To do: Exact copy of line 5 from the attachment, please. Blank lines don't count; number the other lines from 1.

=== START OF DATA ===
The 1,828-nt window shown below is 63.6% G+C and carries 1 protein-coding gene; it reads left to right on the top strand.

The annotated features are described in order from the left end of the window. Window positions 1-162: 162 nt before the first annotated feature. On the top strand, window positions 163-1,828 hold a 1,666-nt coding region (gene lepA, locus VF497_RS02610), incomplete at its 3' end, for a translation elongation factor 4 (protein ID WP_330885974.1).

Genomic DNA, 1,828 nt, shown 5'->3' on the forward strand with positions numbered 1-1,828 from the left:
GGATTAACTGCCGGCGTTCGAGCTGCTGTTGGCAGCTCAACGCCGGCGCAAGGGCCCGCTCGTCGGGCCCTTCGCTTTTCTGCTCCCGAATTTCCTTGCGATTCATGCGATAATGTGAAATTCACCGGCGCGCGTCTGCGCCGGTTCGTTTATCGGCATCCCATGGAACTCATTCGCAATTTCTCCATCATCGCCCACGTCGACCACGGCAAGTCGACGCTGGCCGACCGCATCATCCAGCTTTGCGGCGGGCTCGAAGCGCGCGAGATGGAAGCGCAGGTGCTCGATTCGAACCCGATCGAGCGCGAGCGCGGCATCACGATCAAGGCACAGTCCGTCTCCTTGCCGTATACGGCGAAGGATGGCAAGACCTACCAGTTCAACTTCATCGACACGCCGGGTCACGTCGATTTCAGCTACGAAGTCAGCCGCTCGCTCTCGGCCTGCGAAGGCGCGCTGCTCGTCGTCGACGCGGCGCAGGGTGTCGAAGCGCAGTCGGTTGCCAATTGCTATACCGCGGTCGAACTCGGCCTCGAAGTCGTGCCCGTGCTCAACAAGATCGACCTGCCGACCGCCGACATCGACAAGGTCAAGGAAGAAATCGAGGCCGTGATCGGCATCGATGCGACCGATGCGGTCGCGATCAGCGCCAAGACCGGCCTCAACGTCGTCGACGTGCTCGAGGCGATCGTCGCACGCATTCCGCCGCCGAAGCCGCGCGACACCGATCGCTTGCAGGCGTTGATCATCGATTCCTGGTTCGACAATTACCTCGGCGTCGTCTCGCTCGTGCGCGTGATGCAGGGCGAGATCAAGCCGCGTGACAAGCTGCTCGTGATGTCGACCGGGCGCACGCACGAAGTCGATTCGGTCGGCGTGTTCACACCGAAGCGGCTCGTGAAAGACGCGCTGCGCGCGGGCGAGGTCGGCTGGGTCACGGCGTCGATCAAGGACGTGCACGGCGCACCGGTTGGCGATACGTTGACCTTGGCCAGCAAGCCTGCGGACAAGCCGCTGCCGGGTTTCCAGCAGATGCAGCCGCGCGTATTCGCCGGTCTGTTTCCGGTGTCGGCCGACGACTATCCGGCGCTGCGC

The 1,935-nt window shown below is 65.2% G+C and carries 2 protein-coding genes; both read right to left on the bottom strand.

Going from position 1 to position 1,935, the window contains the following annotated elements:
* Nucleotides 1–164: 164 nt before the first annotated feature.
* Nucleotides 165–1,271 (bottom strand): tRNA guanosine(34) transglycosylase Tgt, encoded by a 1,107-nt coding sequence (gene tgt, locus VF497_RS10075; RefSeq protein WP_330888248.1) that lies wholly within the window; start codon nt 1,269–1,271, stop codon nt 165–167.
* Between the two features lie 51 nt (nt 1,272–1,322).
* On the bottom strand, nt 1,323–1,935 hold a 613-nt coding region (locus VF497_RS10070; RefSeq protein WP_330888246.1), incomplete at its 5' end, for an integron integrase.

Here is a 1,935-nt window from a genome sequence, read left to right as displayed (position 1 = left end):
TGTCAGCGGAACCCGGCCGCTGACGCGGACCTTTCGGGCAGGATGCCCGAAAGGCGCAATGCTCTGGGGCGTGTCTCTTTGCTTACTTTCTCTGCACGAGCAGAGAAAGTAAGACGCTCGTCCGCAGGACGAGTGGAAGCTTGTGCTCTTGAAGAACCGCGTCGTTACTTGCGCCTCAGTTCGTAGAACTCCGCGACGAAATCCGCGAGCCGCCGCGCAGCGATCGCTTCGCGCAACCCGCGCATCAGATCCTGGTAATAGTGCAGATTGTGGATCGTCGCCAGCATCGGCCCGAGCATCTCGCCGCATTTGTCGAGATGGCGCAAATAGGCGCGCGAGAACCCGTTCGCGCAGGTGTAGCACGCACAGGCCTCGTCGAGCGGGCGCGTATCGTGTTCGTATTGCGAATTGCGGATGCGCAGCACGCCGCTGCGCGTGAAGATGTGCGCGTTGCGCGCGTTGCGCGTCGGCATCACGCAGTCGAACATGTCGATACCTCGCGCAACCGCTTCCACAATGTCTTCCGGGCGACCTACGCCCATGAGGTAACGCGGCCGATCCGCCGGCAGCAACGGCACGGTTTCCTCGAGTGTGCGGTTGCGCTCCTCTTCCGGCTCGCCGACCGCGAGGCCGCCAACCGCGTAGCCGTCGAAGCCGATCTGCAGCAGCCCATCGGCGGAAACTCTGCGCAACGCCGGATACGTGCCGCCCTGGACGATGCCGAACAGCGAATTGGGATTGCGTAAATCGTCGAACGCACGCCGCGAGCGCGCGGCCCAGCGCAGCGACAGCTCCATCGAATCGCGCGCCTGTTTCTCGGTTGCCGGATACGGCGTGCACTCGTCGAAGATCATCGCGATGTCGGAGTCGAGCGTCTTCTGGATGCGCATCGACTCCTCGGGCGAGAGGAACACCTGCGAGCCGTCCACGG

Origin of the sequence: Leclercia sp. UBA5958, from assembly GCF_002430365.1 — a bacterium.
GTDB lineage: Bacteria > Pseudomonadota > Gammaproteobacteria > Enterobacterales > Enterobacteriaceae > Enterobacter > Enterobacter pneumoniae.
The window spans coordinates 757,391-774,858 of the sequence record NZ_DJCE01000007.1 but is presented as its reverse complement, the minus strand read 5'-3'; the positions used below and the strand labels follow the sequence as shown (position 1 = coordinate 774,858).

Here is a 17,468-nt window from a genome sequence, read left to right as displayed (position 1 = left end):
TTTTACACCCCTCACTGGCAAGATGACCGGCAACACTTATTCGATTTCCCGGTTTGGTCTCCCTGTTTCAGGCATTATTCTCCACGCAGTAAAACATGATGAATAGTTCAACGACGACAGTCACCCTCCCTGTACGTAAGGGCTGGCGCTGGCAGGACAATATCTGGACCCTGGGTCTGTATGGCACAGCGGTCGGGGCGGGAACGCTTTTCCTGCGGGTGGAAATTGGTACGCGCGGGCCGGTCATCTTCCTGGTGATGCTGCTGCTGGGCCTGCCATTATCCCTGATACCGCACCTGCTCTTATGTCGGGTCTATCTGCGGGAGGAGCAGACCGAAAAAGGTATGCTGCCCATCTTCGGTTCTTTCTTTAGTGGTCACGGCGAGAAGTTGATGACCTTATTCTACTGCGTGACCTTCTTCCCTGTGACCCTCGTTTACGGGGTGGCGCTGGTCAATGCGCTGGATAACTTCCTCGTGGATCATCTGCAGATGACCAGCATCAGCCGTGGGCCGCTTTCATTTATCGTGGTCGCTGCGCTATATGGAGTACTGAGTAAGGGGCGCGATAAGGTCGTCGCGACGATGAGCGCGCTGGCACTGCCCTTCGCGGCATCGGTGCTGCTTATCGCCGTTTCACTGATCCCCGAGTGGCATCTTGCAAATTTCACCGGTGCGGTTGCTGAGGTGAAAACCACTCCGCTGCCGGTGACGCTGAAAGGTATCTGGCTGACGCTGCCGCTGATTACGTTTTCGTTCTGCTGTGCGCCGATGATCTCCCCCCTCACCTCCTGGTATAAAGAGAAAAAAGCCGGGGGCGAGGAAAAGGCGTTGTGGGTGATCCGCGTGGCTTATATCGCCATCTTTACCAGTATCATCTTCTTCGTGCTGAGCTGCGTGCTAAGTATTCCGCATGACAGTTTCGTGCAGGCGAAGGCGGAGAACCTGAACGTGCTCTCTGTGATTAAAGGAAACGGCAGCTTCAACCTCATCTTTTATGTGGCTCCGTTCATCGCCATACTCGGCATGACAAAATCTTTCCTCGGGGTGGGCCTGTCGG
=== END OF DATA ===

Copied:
The 1,935-nt window shown below is 65.2% G+C and carries 2 protein-coding genes; both read right to left on the bottom strand.